Udacity’s Focus on Scholarship Programs
It is already given and discussed that Udacity’s value for money is higher than Udemy. To compensate for this category, Udacity integrates with third-party providers such as Google, AT&T, Lyft, and Accenture to offer scholarships to more than 22,000 learners around the world.
There’s even a dedicated landing page for scholarships and the process of application.
Here’s one success story from Udacity’s scholarship program.
Which Is What for Who?
Before we announce which of the two platforms is better based on our feature review, let’s have a short summary of why one of these platforms could undoubtedly be a better fit for you.
Pick Udemy If:
- You want a low-cost, budget-friendly platform where you can learn online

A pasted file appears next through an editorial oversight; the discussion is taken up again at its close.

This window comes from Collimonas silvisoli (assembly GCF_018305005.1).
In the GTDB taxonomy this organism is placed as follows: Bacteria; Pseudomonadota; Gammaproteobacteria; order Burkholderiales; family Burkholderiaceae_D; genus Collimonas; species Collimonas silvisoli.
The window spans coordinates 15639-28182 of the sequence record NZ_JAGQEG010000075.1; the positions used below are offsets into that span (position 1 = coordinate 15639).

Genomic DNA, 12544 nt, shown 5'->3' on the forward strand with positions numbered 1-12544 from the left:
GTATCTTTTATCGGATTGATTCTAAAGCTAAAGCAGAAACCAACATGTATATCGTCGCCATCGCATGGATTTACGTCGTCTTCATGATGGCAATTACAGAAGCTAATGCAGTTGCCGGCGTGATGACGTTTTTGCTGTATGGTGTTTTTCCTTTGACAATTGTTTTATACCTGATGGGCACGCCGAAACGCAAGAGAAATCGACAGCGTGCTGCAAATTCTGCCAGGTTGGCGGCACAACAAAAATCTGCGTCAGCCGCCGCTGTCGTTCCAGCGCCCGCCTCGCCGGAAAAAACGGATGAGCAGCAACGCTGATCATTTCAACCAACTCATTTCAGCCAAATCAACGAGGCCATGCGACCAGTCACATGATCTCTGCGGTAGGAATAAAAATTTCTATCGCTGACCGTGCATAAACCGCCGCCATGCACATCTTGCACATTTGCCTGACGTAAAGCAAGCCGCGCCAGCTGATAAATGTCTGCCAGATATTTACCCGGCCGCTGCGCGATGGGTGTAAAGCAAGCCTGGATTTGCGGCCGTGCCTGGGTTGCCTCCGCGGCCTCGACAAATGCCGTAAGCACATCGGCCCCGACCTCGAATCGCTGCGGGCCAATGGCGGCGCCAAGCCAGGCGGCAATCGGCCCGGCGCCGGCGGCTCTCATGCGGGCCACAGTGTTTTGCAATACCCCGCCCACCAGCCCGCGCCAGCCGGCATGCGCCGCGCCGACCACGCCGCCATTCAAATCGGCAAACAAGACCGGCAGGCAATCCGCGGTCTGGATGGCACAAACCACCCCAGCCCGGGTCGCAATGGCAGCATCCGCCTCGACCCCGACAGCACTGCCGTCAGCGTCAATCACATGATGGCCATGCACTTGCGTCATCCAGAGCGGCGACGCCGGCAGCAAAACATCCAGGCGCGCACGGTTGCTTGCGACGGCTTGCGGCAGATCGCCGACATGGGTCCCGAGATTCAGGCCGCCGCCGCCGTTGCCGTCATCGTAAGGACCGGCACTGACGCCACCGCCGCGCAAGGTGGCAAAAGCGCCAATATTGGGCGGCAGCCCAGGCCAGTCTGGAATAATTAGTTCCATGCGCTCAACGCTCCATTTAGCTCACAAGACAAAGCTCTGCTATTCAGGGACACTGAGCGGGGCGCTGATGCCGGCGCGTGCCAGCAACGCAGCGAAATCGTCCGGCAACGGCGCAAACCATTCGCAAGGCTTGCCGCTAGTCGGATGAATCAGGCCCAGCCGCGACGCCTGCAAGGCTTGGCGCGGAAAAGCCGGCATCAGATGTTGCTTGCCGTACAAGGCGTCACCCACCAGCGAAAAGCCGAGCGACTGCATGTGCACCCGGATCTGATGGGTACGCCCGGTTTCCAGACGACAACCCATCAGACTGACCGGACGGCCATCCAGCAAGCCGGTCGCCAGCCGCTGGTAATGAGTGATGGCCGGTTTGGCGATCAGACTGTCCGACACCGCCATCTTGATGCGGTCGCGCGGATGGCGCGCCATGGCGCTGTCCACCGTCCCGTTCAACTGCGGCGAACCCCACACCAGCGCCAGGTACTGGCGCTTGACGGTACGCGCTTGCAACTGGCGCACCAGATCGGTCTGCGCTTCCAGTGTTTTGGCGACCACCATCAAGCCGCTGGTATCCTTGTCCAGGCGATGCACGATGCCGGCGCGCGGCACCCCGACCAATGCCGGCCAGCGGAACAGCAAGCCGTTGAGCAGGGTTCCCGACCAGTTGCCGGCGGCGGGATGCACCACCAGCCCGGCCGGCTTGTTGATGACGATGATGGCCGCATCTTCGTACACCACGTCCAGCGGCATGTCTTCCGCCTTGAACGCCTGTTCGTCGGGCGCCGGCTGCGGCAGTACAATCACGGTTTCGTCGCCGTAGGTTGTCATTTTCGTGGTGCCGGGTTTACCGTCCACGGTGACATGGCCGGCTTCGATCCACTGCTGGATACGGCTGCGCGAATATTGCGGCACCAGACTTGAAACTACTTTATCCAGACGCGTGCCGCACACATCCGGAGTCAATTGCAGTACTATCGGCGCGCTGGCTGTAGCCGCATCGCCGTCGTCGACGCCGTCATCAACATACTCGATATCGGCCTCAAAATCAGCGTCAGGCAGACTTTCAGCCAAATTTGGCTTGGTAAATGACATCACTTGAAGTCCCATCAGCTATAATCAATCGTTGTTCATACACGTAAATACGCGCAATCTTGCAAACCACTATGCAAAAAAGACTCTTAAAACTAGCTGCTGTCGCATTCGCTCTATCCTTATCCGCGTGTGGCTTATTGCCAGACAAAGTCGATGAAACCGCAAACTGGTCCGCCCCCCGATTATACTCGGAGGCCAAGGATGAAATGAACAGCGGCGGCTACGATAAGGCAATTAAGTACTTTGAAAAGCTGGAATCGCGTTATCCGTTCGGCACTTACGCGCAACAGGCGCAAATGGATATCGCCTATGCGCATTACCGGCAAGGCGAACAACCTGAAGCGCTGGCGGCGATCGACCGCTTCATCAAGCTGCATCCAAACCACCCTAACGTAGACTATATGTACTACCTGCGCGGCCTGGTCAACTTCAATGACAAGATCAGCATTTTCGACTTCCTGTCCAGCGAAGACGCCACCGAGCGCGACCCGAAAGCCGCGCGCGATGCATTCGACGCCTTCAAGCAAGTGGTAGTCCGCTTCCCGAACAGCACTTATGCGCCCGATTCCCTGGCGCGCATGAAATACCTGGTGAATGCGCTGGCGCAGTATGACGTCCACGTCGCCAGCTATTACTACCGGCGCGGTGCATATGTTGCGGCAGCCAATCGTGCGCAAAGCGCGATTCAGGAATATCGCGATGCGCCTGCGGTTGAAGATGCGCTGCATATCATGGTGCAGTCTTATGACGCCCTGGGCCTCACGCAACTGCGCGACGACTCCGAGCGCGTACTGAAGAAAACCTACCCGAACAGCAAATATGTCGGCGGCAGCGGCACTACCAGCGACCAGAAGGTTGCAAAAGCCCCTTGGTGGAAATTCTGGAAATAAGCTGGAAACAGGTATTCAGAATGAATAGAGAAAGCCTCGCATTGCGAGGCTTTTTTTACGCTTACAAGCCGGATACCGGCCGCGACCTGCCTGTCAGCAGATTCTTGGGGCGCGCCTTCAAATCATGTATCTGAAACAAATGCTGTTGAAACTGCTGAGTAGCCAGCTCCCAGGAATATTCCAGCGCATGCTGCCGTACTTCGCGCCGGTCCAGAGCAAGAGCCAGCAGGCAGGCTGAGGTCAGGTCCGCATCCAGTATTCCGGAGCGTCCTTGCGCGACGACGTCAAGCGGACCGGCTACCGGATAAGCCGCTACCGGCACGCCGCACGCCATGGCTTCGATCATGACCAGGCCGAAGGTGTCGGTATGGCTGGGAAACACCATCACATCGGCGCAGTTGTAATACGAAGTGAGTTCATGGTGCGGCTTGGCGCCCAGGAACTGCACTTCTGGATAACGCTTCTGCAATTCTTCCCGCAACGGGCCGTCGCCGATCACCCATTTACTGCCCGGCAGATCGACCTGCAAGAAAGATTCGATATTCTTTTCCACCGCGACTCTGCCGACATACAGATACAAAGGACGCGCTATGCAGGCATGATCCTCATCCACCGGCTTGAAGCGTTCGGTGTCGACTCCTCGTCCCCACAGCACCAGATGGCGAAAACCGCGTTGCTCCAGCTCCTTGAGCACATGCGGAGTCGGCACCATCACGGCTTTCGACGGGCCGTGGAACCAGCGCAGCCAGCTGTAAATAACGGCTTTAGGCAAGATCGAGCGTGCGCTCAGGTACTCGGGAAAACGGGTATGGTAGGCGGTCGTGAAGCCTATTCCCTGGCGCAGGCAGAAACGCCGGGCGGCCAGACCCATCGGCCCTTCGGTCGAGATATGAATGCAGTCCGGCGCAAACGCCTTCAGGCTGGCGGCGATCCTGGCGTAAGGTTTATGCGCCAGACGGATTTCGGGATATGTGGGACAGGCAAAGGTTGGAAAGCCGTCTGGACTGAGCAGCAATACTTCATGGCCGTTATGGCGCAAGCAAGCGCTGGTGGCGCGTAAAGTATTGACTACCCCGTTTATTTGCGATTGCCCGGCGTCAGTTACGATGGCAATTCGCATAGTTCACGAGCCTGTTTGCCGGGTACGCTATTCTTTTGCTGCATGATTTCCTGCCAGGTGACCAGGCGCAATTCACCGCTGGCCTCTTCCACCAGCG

- Your course of choice has a different niche other than tech-related subjects
- You prefer courses with a shorter time commitment
- Accessibility is a major criterion for you and you feel more comfortable having a mobile app
Pick Udacity If:
- You are more inclined to learning tech-related courses
- Your learning curve is faster with one-on-one mentorship
- You want more detailed courses that need a longer time commitment and you have time for it
- You are planning to avail a scholarship for credentials and to help you with the costs
Final Verdict: Which Is the Overall Winner?
While Udemy and Udacity are both amazing online learning platforms, we wrote this review to come up with a decision to determine which of them is the better option.
After the comparison of each vital feature that an online learning platform should have, I can say that Udemy snatched the trophy in this review.
It has all the basic features that will cater to your needs for online learning. It is budget-friendly with an extremely wide range of courses that you can take without hassle based on your time availability.